ClimateCAP brings together MBA students, business leaders and experts from around the world to assess the implications of climate change for business and investment. At the summit, students gain a deeper understanding of how climate change is shaping industries and markets, where the biggest financial and operational risks lie, and what promising innovation and entrepreneurship opportunities are emerging.
ClimateCAP is a program managed by Duke University’s Fuqua School of Business, in partnership with other top-tier business schools that have signed on as partner schools, including the Michigan Ross School of Business. ClimateCAP programming includes a portfolio of activities, but its flagship event is the ClimateCAP Summit. The first ClimateCAP Summit was held at Duke’s Fuqua School of Business in 2018 with 157 MBA students from 16 different business schools.
Each year, a different MBA program hosts the summit and crafts programming and themes befitting the school and the region. This year, the University of Texas McCombs School of Business welcomed guests with a heavy dose of warm southern hospitality. As a state, Texas will be pivotal in the energy transition, because of its record oil and gas company profits and the greatest renewable energy output in the country. Austin, where McCombs’s main campus sits, serves as a technology and energy innovation hub in the state, a theme that the host team highlighted through the summit and in the pithy tagline “Innovation x Climate.”
The McCombs student team did a terrific job weaving different aspects of the energy transition into the summit, and we certainly got the sense that we were among a growing contingent of Texans and visiting students who are thinking about the state’s future role in the energy economy.
Interest in climate is swelling
This year, student tickets for the summit sold out within two hours of going on sale, leaving many Erbers and other business students to sit patiently on a long waitlist. This was our first signal that the summit was going to be buzzy, and the student engagement with the speakers, breakout sessions and one another was impressive. Attendees included MBA students from all over the country, and several from part-time, executive and online programs. We met former engineers, marketers, scientists, activists and entrepreneurs, all coming together to spend their post-MBA careers developing the business of climate mitigation and adaptation. Attendees’ interests in climate issues were broad, and the summit appealed to those various interests with breakout sessions, subsector leaders and numerous start-ups tackling old problems in new ways.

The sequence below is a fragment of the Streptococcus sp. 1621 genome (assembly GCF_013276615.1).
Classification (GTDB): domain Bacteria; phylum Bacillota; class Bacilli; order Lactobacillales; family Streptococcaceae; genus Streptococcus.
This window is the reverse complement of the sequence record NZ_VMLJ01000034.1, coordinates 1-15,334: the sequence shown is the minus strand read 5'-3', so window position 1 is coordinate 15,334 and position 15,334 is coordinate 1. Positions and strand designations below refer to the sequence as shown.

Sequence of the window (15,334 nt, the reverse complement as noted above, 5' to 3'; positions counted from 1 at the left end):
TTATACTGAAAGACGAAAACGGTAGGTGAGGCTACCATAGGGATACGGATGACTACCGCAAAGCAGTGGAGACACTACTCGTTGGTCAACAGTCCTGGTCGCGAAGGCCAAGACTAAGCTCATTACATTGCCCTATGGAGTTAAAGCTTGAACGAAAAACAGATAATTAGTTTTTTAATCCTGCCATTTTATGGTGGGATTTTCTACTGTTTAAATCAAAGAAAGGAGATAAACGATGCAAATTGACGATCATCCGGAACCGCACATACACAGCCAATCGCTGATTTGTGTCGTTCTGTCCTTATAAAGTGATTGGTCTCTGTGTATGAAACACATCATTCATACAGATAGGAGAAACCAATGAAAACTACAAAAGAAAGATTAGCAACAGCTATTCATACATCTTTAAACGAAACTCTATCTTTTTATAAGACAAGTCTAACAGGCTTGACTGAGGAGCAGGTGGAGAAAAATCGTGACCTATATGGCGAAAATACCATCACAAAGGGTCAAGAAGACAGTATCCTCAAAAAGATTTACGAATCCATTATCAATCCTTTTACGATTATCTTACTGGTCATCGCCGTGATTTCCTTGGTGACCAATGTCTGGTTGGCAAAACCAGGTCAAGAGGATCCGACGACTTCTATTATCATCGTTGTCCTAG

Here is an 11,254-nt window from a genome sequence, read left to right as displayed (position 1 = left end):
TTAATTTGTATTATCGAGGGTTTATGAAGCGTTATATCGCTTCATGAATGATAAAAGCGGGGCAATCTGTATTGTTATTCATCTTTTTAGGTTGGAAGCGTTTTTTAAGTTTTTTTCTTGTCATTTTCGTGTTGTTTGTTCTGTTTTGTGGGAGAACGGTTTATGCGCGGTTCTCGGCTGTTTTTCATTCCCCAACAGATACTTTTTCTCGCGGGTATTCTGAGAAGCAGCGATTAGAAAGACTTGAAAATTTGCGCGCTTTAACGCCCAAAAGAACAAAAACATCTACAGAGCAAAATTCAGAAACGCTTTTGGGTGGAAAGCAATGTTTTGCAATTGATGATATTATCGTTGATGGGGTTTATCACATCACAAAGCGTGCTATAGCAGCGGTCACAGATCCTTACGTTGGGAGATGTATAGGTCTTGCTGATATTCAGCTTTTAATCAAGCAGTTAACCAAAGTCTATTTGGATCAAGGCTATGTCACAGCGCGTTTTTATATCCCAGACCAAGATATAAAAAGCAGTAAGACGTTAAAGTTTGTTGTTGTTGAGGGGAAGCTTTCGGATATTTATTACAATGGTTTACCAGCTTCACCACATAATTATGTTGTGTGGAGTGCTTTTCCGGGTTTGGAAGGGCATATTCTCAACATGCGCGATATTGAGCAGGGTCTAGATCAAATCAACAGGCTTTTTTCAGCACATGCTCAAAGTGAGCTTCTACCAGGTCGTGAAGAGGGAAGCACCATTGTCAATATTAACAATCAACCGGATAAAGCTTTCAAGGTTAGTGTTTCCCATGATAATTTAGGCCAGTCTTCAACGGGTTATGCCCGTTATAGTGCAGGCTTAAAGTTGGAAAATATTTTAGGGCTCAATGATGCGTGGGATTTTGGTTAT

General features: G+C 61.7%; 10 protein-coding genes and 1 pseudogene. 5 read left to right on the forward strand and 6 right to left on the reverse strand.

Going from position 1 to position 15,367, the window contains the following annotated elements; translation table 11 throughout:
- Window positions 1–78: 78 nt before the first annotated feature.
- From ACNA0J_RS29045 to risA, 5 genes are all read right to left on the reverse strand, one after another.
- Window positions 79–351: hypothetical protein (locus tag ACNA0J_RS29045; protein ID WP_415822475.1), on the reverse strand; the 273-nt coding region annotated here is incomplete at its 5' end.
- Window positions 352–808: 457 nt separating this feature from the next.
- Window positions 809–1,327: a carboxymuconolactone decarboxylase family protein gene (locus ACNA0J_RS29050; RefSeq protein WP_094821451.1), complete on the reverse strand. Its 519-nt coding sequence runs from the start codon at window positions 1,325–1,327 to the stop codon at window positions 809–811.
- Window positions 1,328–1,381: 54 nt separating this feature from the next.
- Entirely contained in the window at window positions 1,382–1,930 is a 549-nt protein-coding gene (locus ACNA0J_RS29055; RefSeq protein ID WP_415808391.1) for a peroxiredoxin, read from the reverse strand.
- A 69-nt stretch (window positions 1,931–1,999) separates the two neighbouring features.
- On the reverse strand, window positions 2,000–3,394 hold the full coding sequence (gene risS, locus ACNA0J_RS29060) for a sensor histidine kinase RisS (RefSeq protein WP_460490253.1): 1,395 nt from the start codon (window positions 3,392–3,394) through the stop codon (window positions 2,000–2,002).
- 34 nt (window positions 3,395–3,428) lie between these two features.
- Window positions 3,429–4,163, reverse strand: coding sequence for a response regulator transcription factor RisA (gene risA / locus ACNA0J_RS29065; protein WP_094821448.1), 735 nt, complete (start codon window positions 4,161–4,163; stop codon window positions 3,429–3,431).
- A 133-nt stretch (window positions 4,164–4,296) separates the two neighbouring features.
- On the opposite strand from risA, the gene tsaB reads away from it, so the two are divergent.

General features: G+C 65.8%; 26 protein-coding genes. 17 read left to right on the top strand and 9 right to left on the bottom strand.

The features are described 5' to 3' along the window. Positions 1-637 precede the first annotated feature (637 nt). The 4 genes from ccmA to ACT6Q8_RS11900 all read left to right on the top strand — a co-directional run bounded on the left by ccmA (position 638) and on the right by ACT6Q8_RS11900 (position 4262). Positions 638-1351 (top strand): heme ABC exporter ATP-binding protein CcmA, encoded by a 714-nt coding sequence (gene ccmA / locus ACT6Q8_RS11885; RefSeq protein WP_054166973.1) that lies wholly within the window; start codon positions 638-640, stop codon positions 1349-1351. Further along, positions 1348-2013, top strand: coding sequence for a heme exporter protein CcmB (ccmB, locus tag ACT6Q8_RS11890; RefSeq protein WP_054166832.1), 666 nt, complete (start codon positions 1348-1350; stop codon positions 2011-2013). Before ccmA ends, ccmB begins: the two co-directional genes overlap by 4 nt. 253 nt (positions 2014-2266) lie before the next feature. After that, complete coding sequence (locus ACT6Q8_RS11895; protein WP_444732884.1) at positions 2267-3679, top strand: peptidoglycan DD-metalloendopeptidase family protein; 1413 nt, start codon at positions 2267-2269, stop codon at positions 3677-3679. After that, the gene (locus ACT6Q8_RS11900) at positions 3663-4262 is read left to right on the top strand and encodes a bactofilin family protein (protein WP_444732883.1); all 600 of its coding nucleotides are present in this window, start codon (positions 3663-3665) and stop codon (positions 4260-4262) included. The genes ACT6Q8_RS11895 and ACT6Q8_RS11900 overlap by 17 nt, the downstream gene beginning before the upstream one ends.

Chatting with other students revealed diverse motivations for working in climate. The tone has shifted from “doing good” to a more practical outlook on the future economy and the skills and expertise that will be most valuable over our careers. Businesses are continuing to weave sustainability strategies into core business functions, and internal climate champions are migrating further into the C-suite.
Looking back on this summit, it’s hard not to feel excited about a future career in business and climate. Environmental and social stewardship are folding more and more into mainstream business education, and the momentum feels stronger than ever. The energy will continue to draw students from all backgrounds into the climate arena, and the increasingly diverse workforce will be better equipped to address the crises at hand. While the current macroeconomic environment has disrupted certain job markets, the demand for MBA students with experience and interest in sustainability remains strong.
Finally, we are excited to announce that Michigan Ross and the Erb Institute will be hosting ClimateCAP 2024 next spring! We look forward to demonstrating the University of Michigan’s leadership on climate and sustainability education, and supporting the growing ClimateCAP program. We expect to have 500+ guests in attendance next year. For more, follow along on the ClimateCAP website, and if you’re a University of Michigan student interested in helping, we’d love to hear from you here.